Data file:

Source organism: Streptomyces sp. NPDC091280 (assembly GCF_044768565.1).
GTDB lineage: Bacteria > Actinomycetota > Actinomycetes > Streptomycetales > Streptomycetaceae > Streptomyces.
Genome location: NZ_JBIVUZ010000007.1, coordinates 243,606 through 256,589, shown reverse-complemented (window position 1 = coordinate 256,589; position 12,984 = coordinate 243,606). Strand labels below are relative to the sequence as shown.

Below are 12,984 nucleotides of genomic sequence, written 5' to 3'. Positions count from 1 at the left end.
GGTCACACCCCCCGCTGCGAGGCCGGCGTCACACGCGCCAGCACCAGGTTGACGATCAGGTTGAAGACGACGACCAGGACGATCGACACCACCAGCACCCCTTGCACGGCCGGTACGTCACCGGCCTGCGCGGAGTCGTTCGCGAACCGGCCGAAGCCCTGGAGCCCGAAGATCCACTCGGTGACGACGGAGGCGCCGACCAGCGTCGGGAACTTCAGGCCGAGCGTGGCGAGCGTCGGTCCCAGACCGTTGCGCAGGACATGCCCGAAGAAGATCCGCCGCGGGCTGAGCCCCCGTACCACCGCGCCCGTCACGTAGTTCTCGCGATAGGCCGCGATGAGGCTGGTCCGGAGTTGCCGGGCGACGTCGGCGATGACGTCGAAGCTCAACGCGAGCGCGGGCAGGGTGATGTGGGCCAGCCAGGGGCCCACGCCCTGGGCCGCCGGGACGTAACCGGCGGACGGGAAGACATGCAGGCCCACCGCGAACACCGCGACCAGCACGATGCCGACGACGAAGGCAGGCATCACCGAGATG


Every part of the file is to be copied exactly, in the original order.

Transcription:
Source organism: Streptomyces sp. NPDC091280 (assembly GCF_044768565.1).
GTDB lineage: Bacteria > Actinomycetota > Actinomycetes > Streptomycetales > Streptomycetaceae > Streptomyces.
Genome location: NZ_JBIVUZ010000007.1, coordinates 243,606 through 256,589, shown reverse-complemented (window position 1 = coordinate 256,589; position 12,984 = coordinate 243,606). Strand labels below are relative to the sequence as shown.

Below are 12,984 nucleotides of genomic sequence, written 5' to 3'. Positions count from 1 at the left end.
GGTCACACCCCCCGCTGCGAGGCCGGCGTCACACGCGCCAGCACCAGGTTGACGATCAGGTTGAAGACGACGACCAGGACGATCGACACCACCAGCACCCCTTGCACGGCCGGTACGTCACCGGCCTGCGCGGAGTCGTTCGCGAACCGGCCGAAGCCCTGGAGCCCGAAGATCCACTCGGTGACGACGGAGGCGCCGACCAGCGTCGGGAACTTCAGGCCGAGCGTGGCGAGCGTCGGTCCCAGACCGTTGCGCAGGACATGCCCGAAGAAGATCCGCCGCGGGCTGAGCCCCCGTACCACCGCGCCCGTCACGTAGTTCTCGCGATAGGCCGCGATGAGGCTGGTCCGGAGTTGCCGGGCGACGTCGGCGATGACGTCGAAGCTCAACGCGAGCGCGGGCAGGGTGATGTGGGCCAGCCAGGGGCCCACGCCCTGGGCCGCCGGGACGTAACCGGCGGACGGGAAGACATGCAGGCCCACCGCGAACACCGCGACCAGCACGATGCCGACGACGAAGGCAGGCATCACCGAGATG